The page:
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(51:00, Transubstans Records)
TRACK LIST: We 25:33 1. We Are Them 2. In the Desert 3. Over the Mountains 4. As We Return The Road to Agartha 25:27 5. Bairagi 6. Bhairavi 7. Ahir Bhairav 8. Bhimpalasi 9. Shree 10. Jog LINEUP: Sam Riffer – basses; darbuka KG West – guitars, sitar; keyboards Love Forsberg – drums, percussion Anna Sandberg – recorders; vocals Janet Jones Simmonds – lead vocals Tangman – tambourine
Prolusion. The Swedish band SIENA ROOT was formed sometime in the late ‘90s, with a central core trio as the foundation of the band, while a minor army of musicians has participated on records and concerts in the following years. "Different Realities" is their fourth full-length venture and was issued by the Swedish label Transubstans Records in August 2009.
Analysis. Siena Root's label states that acts like Captain Beyond and Led Zeppelin have been major influences on their musical escapades in the press release that accompanied this album. And indeed, those who fancy a slice of vintage hard rock of the more sophisticated variety should find plenty to cater to their tastes on this most recent effort of the band, including a few nods in the directions mentioned. But first and foremost my perception of this album is that it might be described as vintage sounding stoner rock, infused with at times heavy doses of psychedelic spices. The opening number We, the first of two 25 minutes long epics this production sports, does open in a manner that should please those who like Led Zeppelin at their most psychedelic. It doesn't take too long before heavy organs and guitars take over the opening segment of this composition, going back and forth between intense hard rocking sequences and gentler atmospheric passages, both expressions drenched in psychedelic sonic flavors. Eastern tinges and folk vibes in the form of flute soloing dominate the second part of this number, while a more straight forward vintage stoner rock excursion is the name of the game for the third part. The last four minutes take on a rather different stylistic expression though, with heavy, space-tinged organs taking the lead in an excursion that bears striking resemblances to early ‘70s Eloy in overall sound. This last segment, named As We Return in the track list, is the most adventurous part of this first composition as well as the most interesting one, concluding the initial piece on a high note, figuratively speaking. The second construction on this disc has been named The Road to Agartha, and few will be surprised to read that this 6-part epic is a much more eastern-oriented affair. Bairagi is a neat introduction to the track, blending the stoner rock of the former track with eastern-sounding folk music elements, as well as adding stronger psychedelic spices to the overall mix. For the following 10 minutes or so, Siena Root dives straight into raga territories, to a greater or lesser degree blending eastern instruments with western folk music, but always giving the former the upper hand. Those expecting these four parts to be of a typical relaxed meditative nature will be disappointed, though, as the band opts for pace-filled energetic excursions with skilled use of drums and percussion to maintain the momentum. The last part of this creation has been called Jog, and here Siena Root blends the eastern sounds and dynamics with the stoner rock expression explored previously on this disc in a more typical manner. Those who have heard a few albums sporting ‘70s hard rock spiced with psychedelic tinges and sitar won't find a new sound here, but it does conclude this particular album in a nice and logical manner.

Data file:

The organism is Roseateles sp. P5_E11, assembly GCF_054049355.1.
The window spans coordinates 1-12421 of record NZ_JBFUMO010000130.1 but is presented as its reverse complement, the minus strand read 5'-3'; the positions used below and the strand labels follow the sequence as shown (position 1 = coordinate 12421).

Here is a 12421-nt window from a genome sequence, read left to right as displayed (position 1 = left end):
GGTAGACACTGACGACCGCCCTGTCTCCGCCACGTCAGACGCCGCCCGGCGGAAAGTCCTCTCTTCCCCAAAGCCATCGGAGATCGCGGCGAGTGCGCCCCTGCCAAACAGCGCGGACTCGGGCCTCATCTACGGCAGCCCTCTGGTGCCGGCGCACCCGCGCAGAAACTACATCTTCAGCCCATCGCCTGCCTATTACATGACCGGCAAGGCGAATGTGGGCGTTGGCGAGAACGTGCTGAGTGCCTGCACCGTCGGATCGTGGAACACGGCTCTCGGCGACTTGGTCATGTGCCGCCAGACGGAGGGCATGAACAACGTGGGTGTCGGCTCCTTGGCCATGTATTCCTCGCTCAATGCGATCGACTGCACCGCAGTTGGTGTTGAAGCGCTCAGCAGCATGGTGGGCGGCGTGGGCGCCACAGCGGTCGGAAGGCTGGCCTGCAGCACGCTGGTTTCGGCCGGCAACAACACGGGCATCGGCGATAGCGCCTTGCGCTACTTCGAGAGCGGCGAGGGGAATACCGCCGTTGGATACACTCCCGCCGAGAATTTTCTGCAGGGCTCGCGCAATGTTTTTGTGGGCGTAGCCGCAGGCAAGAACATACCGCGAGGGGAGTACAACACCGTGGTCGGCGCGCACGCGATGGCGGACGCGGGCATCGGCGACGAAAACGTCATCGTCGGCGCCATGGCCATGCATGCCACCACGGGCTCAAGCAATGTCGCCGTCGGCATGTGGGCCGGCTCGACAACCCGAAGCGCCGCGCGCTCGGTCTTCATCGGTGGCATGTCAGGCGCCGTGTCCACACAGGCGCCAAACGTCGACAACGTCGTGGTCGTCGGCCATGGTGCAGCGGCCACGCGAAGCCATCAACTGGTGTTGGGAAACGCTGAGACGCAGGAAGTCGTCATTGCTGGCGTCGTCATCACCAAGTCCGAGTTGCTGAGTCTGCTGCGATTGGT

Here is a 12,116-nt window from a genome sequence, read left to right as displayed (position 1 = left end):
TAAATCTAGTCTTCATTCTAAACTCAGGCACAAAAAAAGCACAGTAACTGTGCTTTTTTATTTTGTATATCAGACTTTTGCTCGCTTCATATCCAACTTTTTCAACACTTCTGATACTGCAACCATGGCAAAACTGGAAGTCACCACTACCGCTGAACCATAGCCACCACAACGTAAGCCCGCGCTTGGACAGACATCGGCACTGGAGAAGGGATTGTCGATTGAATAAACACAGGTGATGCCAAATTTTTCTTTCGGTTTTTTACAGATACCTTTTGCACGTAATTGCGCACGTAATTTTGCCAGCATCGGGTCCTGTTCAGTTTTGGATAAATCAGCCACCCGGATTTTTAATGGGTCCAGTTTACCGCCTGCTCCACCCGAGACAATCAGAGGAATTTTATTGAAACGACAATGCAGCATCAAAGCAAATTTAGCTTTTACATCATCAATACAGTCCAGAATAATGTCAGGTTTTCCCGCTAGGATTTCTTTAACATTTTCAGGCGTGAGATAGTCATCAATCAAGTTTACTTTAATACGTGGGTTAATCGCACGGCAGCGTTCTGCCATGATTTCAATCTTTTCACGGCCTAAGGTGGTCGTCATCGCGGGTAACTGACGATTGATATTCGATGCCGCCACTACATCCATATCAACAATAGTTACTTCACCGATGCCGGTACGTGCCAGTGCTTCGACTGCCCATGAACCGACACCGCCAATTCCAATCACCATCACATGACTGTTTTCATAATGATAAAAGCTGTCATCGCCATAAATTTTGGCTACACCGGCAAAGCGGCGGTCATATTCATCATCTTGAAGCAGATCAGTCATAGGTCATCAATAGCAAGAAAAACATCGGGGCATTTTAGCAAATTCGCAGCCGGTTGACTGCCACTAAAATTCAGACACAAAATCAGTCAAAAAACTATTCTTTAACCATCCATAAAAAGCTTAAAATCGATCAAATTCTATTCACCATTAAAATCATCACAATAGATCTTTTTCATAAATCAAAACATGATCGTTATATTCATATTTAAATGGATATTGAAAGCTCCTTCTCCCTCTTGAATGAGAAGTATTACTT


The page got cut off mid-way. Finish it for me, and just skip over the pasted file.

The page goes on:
Conclusion. Eastern-tinged psychedelic hard rock with a sonic expression firmly placed in the early ‘70s is the name of the game on "Different Realities". And while the opening composition concentrates on the psychedelic hard rock part of the description, the second one has its focus set pretty deeply in raga territories. Those who find this sounding like an intriguing musical package to explore will most likely find this production to be a delightful experience – as long as they don't expect anything of a highly sophisticated or progressive nature.
OMB=Olav M Bjornsen: April 19, 2010
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